Oct & Nov 2013
We started our trip with barely passable Spanish, learned over years traveling in Latin countries, studying in the car and trying to pick up bits and pieces where we could. Never having formally studied Spanish, my Spanish was a mess, and while Kathi had studied a little bit, it was long ago and years of French confused things well. Rather than just keep hacking at it and reinforcing bad habits speaking to each other and to people who are far too kind to correct us, we had decided that we’d like to spend a couple months taking intensive language classes to really make some progress and to work out our errors while we still could. We ended up taking about 8 weeks of classes at Instituto Jovel in San Cristóbal and found it absolutely invaluable.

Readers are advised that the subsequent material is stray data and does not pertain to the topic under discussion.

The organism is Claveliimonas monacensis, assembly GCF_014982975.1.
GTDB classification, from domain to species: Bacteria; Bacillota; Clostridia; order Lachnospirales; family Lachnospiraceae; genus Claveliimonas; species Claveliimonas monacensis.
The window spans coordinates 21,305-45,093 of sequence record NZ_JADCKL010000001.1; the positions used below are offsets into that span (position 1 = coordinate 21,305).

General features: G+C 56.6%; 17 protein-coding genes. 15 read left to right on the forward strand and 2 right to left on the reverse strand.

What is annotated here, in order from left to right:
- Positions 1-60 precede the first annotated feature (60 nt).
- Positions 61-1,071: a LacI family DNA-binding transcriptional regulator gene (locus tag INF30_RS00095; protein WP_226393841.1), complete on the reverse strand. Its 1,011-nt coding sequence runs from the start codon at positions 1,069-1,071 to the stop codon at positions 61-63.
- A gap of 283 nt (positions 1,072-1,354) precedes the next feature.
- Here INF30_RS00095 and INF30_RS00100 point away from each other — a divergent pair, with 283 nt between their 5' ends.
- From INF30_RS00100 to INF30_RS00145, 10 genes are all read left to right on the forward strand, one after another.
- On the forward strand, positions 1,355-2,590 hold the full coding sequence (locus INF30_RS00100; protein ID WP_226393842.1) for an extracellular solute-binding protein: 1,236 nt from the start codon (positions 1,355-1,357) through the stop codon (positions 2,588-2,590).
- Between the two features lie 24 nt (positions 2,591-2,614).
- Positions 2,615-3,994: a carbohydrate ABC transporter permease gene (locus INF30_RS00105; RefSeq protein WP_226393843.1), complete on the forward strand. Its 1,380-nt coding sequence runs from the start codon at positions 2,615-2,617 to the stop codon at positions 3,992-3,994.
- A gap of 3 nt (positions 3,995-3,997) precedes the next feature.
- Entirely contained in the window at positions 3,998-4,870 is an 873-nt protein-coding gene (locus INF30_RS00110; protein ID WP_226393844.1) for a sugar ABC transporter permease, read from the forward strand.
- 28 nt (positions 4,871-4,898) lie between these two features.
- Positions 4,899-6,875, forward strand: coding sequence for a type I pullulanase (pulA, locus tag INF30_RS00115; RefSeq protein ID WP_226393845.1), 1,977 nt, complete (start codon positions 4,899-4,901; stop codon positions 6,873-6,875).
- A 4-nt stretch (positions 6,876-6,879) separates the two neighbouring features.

We both made huge improvements, and I am really pleased to have learned so much grammar and gotten so much help with what had become habitual errors. Thank you very much Flor and Reyna!!! We also absolutely loved the city. Apparently it has grown quite rapidly in the past 10-15 years, and mixed with the colonial charm of the heart of the city are a healthy smattering of coffee shops, international restaurants, artisan shops, and the like. Many are foreign owned, and many locals begrudge both the growth and the foreigners a bit, but as visitors for 2 months we absolutely adored the intimate feel of the city combined with a great variety of restaurants, cafes, bars, wine-bars, shops, and markets.